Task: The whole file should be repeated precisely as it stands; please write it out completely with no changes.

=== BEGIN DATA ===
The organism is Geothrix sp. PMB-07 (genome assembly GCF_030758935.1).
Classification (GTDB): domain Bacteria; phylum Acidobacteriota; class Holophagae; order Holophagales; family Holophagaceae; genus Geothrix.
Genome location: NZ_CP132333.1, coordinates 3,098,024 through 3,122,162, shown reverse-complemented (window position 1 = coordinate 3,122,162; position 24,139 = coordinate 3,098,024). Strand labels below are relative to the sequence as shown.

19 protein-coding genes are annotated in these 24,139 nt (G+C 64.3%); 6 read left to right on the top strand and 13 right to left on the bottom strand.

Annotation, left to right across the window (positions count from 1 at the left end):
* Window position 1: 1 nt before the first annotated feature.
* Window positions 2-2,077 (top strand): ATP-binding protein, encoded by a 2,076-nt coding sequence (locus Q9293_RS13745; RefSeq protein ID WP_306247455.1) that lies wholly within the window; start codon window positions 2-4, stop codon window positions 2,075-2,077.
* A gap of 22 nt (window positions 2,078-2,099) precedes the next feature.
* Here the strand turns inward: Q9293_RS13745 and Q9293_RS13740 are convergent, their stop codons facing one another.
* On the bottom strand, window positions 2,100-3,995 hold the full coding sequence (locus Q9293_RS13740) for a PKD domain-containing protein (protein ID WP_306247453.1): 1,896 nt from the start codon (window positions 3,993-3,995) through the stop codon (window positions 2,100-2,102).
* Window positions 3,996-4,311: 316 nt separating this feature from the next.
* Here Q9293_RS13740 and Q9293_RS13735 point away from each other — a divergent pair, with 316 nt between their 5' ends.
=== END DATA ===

The organism is Geothrix sp. PMB-07 (genome assembly GCF_030758935.1).
Classification (GTDB): domain Bacteria; phylum Acidobacteriota; class Holophagae; order Holophagales; family Holophagaceae; genus Geothrix.
Genome location: NZ_CP132333.1, coordinates 3,098,024 through 3,122,162, shown reverse-complemented (window position 1 = coordinate 3,122,162; position 24,139 = coordinate 3,098,024). Strand labels below are relative to the sequence as shown.

19 protein-coding genes are annotated in these 24,139 nt (G+C 64.3%); 6 read left to right on the top strand and 13 right to left on the bottom strand.

Annotation, left to right across the window (positions count from 1 at the left end):
* Window position 1: 1 nt before the first annotated feature.
* Window positions 2-2,077 (top strand): ATP-binding protein, encoded by a 2,076-nt coding sequence (locus Q9293_RS13745; RefSeq protein ID WP_306247455.1) that lies wholly within the window; start codon window positions 2-4, stop codon window positions 2,075-2,077.
* A gap of 22 nt (window positions 2,078-2,099) precedes the next feature.
* Here the strand turns inward: Q9293_RS13745 and Q9293_RS13740 are convergent, their stop codons facing one another.
* On the bottom strand, window positions 2,100-3,995 hold the full coding sequence (locus Q9293_RS13740) for a PKD domain-containing protein (protein ID WP_306247453.1): 1,896 nt from the start codon (window positions 3,993-3,995) through the stop codon (window positions 2,100-2,102).
* Window positions 3,996-4,311: 316 nt separating this feature from the next.
* Here Q9293_RS13740 and Q9293_RS13735 point away from each other — a divergent pair, with 316 nt between their 5' ends.